Training Your Cat To Walk On A Leash

If you think that you have the ultimate bond with your cat, you haven't really tested it until you've taught them to walk with you on a leash. This is an unnatural thing for your cat to do, and you'll both need to be trained. If you think that you and your cat are up to the challenge, here's the information you need to get started.

Walking a Dog Versus a Cat

Dogs will put up with hours of training for a few treats and a pat on the head. They easily learn to stay by your side while walking on a leash, and can even learn to resist their instincts, such as running after a squirrel. Your cat may look at the leash and harness and then look at you as if asking, "Just what do you think you're going to do with that?" The key to training a cat is to make them think that it's their idea.

It's Important to Be Safe

Make sure that your cat is up-to-date on their vaccinations, and visit a vet's office, such as Armory Dog & Cat Hospital, for booster shots if your cat's are out of date. If the cat should happen to get away from you outside, even casual contact with another cat that has an illness can be hazardous to your cat.

You'll need a harness for your cat because they can easily get out of a collar. When your vet stops laughing when you tell them what you're trying to do, ask them to help fit your cat with a harness. Make sure you understand how to put the harness on properly so your cat can't slip out of it and it is comfortable for your cat. Buy a leash that doesn't look too much like a cat string toy and you're ready to go to work.

Training Your Cat

You train a cat by making small, incremental progress with whatever the task is at hand. Remember this rule: small step, praise, praise, praise, treat. This reinforces to the cat that what they just did was a good thing. Don't expect too much, but praise your cat for even the smallest step.

Another rule is that when your cat has lost interest, you're done for the day. It's unlikely you'll get their attention back for the same task for awhile. This is why you should plan on several weeks of training before you take that first walk in the neighborhood with your cat on a leash.

Your Training Program

Make sure your cat is comfortable with each of the following steps before moving onto the next:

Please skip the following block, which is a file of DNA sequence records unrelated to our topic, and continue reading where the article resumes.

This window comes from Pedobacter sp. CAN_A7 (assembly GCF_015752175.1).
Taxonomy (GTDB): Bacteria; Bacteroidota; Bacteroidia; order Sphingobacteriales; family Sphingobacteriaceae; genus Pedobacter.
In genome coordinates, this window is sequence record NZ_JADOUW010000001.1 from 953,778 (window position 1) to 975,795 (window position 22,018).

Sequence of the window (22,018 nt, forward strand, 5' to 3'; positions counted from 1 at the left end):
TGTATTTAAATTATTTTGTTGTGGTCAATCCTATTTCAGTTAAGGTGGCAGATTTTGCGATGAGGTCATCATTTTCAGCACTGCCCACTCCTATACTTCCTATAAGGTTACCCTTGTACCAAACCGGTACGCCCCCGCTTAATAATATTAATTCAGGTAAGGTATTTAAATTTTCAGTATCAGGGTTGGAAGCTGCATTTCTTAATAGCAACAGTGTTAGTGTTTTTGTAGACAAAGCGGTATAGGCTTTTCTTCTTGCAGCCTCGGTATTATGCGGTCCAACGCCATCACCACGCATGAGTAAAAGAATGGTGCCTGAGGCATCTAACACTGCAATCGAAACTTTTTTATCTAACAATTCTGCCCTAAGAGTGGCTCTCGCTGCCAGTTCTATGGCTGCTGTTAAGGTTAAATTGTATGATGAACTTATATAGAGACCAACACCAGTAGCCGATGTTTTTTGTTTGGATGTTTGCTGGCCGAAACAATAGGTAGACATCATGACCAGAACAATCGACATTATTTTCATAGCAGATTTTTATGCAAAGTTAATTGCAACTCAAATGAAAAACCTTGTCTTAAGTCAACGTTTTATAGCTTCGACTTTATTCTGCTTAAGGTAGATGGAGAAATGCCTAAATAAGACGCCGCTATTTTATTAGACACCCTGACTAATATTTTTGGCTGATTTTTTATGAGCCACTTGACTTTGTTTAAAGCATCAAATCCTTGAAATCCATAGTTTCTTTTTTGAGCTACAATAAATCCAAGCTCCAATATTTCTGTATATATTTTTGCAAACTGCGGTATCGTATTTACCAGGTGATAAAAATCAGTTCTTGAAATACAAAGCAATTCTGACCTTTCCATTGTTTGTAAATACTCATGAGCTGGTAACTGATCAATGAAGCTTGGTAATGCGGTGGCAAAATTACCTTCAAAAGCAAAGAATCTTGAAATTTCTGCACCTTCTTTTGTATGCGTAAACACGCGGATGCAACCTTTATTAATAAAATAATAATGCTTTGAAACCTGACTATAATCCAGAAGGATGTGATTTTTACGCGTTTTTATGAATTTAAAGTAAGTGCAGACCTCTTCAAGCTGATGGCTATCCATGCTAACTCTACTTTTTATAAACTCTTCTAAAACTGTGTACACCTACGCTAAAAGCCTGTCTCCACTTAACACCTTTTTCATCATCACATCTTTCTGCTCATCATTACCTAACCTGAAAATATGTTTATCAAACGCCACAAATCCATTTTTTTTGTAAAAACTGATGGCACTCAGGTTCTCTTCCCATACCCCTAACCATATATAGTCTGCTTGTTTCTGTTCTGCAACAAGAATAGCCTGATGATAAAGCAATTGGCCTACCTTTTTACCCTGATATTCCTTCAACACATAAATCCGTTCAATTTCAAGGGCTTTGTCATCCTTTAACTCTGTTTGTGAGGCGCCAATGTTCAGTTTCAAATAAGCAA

1. Getting accustomed to having the harness put on and taken off.

2. Coming to you while wearing the harness.

3. Following you through the house with the harness on.

4. Walking through the house with the leash attached to the harness.

5. Walking through the house with you lightly holding the leash.

6. Responding to your guidance on the leash while walking through the house.

The next step is to go outside. Do not attempt this until your cat is comfortable with each of these actions, and does them without resistance.

Outdoor Work

Take your cat into your backyard, and practice leading them around. While they may be comfortable with all of the steps they've learned, being outdoors tests their instincts to explore and react to noises, wildlife and other people. If you see signs of stress in your cat, pick them up, praise them and take them inside. Try again the next day.

Continue this until you can walk together in the backyard without the cat pulling at the leash and without them getting fussy when you pull them back from something. When you both are comfortable walking together in the backyard, it's time for the next step: a walk in the park.

A World of Distractions

This is the ultimate test because your cat will be surrounded by an unfamiliar environment full of strange noises and smells. Find the most quiet place in the park to practice. It will be helpful to bring your cat in their carrier to the park. Sit the carrier on the ground, and begin walking in small circles around the carrier with your cat. If your cat becomes stressed, bring them back to the carrier for a break. If they calm down, try walking with them again. If they stay stressed, quit for the day and try again tomorrow.

If you're willing to have the patience of a monk, and an endless supply of treats and praise, you can teach your feline companion the joys of walking with you on a leash outside. Be prepared to get stared at by people not expecting to see someone walking their cat on a leash. Just smile back as if it was no problem at all. They don't need to know the truth!